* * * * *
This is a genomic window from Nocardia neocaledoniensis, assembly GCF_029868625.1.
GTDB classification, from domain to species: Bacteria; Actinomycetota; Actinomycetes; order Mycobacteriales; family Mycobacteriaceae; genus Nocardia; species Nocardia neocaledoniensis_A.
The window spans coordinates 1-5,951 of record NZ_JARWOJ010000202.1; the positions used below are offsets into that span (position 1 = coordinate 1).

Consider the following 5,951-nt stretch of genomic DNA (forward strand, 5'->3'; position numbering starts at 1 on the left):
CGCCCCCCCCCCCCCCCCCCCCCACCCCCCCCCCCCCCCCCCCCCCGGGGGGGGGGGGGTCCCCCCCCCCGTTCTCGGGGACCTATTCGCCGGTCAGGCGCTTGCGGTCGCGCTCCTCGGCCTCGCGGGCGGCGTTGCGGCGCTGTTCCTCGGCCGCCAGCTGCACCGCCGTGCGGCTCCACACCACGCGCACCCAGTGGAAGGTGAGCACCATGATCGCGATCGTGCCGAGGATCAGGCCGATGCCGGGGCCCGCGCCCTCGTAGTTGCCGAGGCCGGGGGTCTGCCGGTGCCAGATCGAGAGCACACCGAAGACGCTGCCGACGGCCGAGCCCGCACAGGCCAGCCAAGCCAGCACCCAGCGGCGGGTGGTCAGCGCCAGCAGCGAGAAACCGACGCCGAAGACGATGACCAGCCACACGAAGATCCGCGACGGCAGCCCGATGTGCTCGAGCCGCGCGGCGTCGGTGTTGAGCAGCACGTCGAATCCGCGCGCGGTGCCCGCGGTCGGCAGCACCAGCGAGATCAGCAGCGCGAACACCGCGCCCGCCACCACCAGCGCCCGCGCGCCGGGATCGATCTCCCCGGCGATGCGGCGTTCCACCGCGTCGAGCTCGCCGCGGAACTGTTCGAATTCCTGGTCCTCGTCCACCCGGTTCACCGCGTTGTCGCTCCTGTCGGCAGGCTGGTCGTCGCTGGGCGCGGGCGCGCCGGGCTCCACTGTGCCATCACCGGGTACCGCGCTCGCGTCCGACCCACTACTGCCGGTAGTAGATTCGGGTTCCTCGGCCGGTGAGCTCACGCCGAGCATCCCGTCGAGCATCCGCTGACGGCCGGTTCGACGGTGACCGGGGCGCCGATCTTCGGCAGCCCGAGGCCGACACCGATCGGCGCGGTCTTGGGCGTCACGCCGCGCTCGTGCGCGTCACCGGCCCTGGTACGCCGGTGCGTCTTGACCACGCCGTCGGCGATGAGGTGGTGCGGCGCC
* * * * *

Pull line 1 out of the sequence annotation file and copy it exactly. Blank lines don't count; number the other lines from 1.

This is a genomic window from Nocardia neocaledoniensis, assembly GCF_029868625.1.